With the invention of the printing press, mass media were born, beginning with the printing of the Bible. Trade routes to the East brought Chinese gunpowder and Islamic mathematics to Europe; firepower and more sophisticated calculations led to regular trans- Atlantic navigation and the subsequent plundering of the Americas. Society's entire worldview changed, quite literally, making possible the acceptance of Copernican theory (that the earth revolves around the sun, not vice versa) and the proposition that the globe is spherical. Scientists and scholars working from ancient Greek and Egyptian texts upset the canon of the clergy. Renaissance culture brought about breakthroughs in thought and advances in art, architecture, anatomy, cosmology, global navigation, engineering, humanism and social reform.
Taken together, this was one of the most significant clusters of events in human history, and it simultaneously expanded and fractured provincial Europe. Yet through this revolution, cuisine and culinary arts stayed much the same. What happened in the fields and at the tables of ordinary people may have been the only area of life not subjected to a major upheaval. Those ordinary people were working from truths with roots too strong to allow dislocation. The people of the Renaissance performed intense physical and mental exertions on a balanced base of carb-rich foods, including grains, beans, vegetables and fruits, combined judiciously with healthy fats and proteins. Leonardo and his fellow Tuscan mangiafagioli (bean eaters) would have been eating bread, pasta, wine and all kinds of fruits and vegetables, including leafy greens, onions, nuts and figs -- from the whole, unadulterated and organic dieta (fare) available to him in the fifteenth century. Leonardo's diet was as much in rhythm with the design and function of the human body and the natural world around him as were his creative efforts.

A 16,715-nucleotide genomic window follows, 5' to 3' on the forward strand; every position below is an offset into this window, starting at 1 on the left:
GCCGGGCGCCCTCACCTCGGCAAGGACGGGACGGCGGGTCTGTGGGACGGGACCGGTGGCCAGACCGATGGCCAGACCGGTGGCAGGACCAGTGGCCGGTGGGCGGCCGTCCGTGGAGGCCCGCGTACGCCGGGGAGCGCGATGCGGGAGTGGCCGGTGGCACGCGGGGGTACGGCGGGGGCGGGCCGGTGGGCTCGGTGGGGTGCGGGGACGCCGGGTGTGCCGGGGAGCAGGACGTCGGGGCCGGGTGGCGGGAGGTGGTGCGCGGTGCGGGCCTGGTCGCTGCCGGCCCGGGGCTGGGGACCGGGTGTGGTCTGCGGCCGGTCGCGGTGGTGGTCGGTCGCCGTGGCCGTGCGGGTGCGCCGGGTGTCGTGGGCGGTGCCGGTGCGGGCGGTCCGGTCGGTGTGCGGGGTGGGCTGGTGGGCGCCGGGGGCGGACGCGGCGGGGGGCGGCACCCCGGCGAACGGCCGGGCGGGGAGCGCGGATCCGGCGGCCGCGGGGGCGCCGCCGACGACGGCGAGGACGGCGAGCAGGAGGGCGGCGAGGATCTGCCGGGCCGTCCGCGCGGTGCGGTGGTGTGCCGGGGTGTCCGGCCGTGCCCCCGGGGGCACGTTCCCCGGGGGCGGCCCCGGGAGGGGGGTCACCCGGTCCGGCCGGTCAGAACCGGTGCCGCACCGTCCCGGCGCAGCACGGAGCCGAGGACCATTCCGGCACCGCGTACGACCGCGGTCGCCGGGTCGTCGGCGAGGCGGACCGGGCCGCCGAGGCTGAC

You might say I'm a bit of a Renaissance man myself: abstract painter, master woodworker, amateur classical and jazz pianist and violinist, student of the martial arts -- as well as baker and chef. And a single father with three teenagers. So I'm serious about the personal expression made possible through preparing wonderful food, and equally serious about making that a real-life proposition. Some nights, you just need to get a meal on the table. But even in the midst of a busy life, that meal can be a thing of beauty: gracefully proportioned aesthetically and nutritionally, and perfectly in sync with the needs of the healthy human body.
To that end, part I of this book examines the math behind the Golden Ratio and how I came to realize that a magical-seeming series of numbers held the secret to healthy eating and weight loss. It considers how out of balance our diets have become, as we've lost touch with the foods that have nurtured us and sustained us for almost the entirety of human history, and shows how crucial it is for us to reclaim what we've left behind.